1952 Bentley R Type Standard Steel Saloon
Reg. no. KCJ 911
Chassis no. B141TO
Engine no. B70T
For 1952, Bentley’s Mark VI was updated and mildly redesigned to become the R-Type. The 4.6 litre straight-six and 4-speed gearbox were both carried over, as was the chassis and much of the steel body. The main difference was the boot, which doubled in capacity. As with its predecessor, most R-Types had ‘standard steel’ bodies fitted at the factory. Like its Rolls-Royce stablemates, the car was available for external coachbuilders, but this was a dying practice. Performance was good for what was in many ways a pre-war design; over 100mph was possible in the standard saloon. Of course, the interior was superbly finished in wood and leather, making these fabulous cars for both driving and being driven in. 2,323 were built before the advent of the S1 in 1955.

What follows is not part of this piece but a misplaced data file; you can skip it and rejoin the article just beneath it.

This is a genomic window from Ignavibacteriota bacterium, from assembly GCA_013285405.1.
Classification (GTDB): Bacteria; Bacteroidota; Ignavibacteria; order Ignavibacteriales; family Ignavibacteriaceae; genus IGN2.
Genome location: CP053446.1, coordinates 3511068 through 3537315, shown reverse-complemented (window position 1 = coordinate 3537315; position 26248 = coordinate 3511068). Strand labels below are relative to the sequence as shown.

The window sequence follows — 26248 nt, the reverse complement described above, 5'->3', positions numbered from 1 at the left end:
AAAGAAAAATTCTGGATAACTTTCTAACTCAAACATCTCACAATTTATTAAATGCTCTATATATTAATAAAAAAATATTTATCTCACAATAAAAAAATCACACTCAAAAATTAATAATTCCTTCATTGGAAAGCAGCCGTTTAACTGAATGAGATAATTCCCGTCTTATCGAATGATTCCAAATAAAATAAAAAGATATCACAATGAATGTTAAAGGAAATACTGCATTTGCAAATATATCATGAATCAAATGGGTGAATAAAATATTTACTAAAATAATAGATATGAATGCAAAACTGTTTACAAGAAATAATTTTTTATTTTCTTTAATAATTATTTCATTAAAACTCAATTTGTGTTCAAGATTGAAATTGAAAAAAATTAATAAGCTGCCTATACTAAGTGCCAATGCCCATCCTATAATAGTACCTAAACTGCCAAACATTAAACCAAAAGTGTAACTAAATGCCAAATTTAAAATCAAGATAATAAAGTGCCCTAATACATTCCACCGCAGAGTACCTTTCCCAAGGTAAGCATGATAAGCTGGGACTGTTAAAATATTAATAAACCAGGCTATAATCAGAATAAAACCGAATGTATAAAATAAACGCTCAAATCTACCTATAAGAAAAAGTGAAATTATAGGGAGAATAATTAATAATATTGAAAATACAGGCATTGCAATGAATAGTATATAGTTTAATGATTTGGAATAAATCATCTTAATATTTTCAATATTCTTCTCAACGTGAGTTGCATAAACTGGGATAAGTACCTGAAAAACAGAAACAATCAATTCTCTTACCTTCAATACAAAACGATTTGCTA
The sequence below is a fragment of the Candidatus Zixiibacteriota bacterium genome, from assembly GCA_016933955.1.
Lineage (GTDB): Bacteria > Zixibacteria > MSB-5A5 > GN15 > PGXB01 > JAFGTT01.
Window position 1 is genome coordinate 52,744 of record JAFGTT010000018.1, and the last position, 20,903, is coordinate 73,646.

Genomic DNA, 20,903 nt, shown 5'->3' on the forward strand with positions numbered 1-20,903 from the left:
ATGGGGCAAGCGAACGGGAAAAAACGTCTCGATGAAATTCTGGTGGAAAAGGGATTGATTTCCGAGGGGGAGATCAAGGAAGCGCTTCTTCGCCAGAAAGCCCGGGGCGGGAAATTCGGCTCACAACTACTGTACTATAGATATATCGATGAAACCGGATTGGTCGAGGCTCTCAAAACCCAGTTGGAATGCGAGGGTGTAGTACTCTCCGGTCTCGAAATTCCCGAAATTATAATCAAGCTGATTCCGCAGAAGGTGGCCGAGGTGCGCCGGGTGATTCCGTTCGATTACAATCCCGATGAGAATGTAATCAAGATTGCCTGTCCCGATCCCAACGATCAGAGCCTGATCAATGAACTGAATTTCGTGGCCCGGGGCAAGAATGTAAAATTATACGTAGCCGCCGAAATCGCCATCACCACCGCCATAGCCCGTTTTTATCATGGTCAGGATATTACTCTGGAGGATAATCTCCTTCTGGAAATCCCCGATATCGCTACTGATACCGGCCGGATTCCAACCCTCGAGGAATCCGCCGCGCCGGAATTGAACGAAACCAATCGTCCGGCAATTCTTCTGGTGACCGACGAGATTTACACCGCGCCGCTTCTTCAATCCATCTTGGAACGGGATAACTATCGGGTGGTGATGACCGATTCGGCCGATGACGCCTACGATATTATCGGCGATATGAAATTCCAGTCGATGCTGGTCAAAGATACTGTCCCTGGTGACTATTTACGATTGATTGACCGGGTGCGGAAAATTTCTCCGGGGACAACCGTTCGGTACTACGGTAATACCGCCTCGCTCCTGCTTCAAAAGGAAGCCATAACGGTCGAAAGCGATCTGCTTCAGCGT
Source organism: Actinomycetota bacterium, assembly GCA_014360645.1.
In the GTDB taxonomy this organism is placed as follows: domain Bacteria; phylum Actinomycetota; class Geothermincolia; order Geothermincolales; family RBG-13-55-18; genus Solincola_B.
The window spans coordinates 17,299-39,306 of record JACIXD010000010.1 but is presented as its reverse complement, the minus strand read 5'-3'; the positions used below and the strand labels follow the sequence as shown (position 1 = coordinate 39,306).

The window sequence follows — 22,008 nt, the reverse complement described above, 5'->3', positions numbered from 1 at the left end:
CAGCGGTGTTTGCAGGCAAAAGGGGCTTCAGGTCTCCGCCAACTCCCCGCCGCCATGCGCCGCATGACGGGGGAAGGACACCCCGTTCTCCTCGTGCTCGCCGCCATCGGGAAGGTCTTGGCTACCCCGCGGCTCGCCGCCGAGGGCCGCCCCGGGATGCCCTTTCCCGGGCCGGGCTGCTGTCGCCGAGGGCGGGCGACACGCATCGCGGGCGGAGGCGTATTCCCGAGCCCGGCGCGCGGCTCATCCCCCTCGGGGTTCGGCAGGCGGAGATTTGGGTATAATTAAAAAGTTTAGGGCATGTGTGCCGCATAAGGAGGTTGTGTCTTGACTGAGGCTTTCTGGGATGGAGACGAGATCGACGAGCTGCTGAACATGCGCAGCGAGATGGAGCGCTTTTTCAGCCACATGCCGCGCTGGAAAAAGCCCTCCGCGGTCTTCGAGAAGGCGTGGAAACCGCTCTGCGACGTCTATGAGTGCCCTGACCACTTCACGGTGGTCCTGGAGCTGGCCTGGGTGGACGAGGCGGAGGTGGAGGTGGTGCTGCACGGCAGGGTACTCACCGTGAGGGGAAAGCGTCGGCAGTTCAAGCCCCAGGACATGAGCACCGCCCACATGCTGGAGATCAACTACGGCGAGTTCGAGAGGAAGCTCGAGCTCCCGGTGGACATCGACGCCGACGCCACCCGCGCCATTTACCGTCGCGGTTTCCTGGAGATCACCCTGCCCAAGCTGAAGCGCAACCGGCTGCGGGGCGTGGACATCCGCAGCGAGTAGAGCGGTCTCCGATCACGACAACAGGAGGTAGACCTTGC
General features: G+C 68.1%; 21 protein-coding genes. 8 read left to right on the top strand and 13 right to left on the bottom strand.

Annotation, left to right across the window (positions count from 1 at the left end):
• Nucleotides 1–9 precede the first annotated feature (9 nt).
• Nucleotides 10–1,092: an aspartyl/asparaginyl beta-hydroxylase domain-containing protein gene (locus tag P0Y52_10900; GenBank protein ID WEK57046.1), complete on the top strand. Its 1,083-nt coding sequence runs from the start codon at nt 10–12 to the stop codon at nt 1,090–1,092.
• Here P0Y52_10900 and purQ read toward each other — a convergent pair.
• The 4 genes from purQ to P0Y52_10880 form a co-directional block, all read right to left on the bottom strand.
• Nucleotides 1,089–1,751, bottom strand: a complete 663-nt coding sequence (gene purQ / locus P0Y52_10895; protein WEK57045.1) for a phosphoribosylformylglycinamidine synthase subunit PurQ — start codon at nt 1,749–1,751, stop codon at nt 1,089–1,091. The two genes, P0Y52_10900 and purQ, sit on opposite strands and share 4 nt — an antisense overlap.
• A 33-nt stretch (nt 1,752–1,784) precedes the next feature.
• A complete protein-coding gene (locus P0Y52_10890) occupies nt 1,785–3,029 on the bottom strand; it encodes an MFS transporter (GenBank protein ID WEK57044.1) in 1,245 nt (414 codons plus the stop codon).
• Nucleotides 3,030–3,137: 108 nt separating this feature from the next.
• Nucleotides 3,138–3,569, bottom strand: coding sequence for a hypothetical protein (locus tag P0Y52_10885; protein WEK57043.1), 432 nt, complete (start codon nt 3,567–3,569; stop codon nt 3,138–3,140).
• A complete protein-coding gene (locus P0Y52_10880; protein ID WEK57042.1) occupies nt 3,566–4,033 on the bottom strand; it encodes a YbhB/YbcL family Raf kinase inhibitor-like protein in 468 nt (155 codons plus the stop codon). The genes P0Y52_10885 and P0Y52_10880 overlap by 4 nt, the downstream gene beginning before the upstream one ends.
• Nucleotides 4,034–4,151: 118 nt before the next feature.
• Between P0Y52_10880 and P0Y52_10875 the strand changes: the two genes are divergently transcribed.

This early R-Type standard steel saloon was purchased by the vendor as a ‘barn find’ in 2010. It was then treated to a thorough three year restoration at a cost of over £13,000; work included stripping the car down to bare metal and sorting any rust areas, a respray in the original colours, and a new exhaust and new carpets. In 2016, it had over £10,000 spent on the engine. The result is a very good example of an R-Type. The car comes with a V5c and bills for the work done.
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